Among all people in the treatment and control groups in our analysis, combined primary causes of death were listed as the following: drug overdose (2 percent of people), injury (1 percent), liver disease (1 percent), circulatory illness (1 percent), alcohol use disorder (1 percent), exposure (1 percent), and other causes (1 percent). The remaining causes of death represented less than 1 percent of people in either group: respiratory illness, homicide, cancer, drug use disorder, alcohol overdose, COVID, suicide, and diabetes.
The only statistically significant difference among primary causes of death between people in supportive housing and the comparison group is exposure: seven people in the control group died of exposure, while nobody in the treatment group did. This shows the SIB supportive housing prevented people from dying of exposure to the elements, such as extreme temperatures—an especially devastating and avoidable cause of death.
The majority of deaths among people in both groups are not attributable to drug overdoses. A small and equal share (2 percent) of all people in both the treatment and control groups died of overdoses within three years of being randomized into the study. This dispels the myth that a large share of people in supportive housing are dying of drug overdoses.
Supportive housing is well targeted to people with the greatest needs and works better than the alternatives
The Denver SIB accomplished its goal of reaching the people with the greatest needs. Supportive housing is an intensive and expensive intervention, and it isn’t the best option for everyone experiencing homelessness, such as people who fall into homelessness for the first time and who might need a one-time support to get on their feet. But for people who’ve lived outside for years and have severe, long-term health challenges, supportive housing brings them into a stable home and protects them from death caused by exposure to extreme temperatures and dangerous weather.
Studies have also shown that other approaches—such as programs that require people to pass drug tests or meet other requirements to qualify for housing—don’t work as well to help people stay housed and access the services they need, and are much more expensive.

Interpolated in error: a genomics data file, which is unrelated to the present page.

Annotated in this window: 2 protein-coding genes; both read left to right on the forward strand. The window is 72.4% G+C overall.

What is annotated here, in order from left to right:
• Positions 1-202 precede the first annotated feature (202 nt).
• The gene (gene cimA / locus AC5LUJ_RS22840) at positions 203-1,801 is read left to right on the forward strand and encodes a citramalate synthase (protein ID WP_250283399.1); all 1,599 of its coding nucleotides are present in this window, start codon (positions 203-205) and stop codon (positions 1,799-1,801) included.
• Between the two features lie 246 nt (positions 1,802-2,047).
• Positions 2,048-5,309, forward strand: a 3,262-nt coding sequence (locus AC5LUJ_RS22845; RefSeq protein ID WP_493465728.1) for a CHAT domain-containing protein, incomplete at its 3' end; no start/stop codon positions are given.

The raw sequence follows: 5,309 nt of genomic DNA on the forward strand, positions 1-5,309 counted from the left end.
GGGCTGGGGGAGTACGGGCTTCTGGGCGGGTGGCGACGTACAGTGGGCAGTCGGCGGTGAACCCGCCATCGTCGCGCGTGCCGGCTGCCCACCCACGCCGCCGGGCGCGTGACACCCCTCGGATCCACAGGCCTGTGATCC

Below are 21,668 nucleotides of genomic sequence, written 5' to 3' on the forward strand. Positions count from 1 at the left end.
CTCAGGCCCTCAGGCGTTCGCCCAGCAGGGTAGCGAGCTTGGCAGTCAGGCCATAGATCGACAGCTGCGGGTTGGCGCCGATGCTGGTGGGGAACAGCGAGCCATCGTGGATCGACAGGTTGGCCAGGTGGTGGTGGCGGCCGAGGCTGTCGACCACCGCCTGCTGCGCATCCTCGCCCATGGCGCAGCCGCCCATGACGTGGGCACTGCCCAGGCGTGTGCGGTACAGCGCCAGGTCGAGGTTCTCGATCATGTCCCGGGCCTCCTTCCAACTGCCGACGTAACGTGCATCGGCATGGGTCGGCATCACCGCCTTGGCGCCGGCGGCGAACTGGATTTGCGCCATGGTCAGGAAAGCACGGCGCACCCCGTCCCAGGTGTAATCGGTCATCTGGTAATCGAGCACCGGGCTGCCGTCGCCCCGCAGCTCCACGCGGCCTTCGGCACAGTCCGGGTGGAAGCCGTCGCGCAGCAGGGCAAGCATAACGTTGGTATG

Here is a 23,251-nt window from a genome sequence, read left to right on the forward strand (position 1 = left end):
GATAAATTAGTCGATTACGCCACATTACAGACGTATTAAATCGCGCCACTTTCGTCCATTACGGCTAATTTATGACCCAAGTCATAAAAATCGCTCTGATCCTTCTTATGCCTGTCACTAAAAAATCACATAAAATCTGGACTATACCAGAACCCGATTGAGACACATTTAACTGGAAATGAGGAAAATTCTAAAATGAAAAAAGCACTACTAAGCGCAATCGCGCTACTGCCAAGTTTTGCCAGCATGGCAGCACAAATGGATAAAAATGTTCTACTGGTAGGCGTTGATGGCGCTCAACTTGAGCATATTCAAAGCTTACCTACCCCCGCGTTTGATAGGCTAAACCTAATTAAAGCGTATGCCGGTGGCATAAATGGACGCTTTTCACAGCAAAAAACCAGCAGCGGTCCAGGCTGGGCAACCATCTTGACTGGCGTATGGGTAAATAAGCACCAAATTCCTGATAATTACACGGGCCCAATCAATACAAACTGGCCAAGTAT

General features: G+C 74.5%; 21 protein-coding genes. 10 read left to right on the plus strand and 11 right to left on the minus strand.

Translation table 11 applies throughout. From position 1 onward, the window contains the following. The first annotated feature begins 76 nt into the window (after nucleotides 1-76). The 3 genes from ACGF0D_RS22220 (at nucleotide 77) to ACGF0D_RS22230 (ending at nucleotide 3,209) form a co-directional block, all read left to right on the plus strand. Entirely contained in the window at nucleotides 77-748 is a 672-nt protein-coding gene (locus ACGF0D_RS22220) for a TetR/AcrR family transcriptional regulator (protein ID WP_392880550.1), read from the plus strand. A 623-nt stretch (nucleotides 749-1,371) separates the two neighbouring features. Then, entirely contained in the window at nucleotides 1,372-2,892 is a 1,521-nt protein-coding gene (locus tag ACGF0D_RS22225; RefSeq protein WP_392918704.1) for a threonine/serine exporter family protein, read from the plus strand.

Our previous studies show that supportive housing significantly increases housing stability, reduces involvement with the criminal legal system, lowers the use of emergency health care, and increases office-based health care and access to needed prescription medications. This new analysis shows that, because people often enter supportive housing with long-term health challenges like substance use diagnoses, supportive housing can’t necessarily prevent people from dying over the three years we collected data. But dying inside after facing long-term health challenges, rather than dying of exposure to the elements, can ensure people have the chance to be cared for and die with dignity.
Supportive housing might not be able to reverse the decades of damage done by living on the streets, but it can help people with the greatest needs find stability and improve other aspects of their lives.
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The Urban Institute podcast, Evidence in Action, inspires changemakers to lead with evidence and act with equity. Co-hosted by Urban President Sarah Rosen Wartell and Executive Vice President Kimberlyn Leary, every episode features in-depth discussions with experts and leaders on topics ranging from how to advance equity, to designing innovative solutions that achieve community impact, to what it means to practice evidence-based leadership.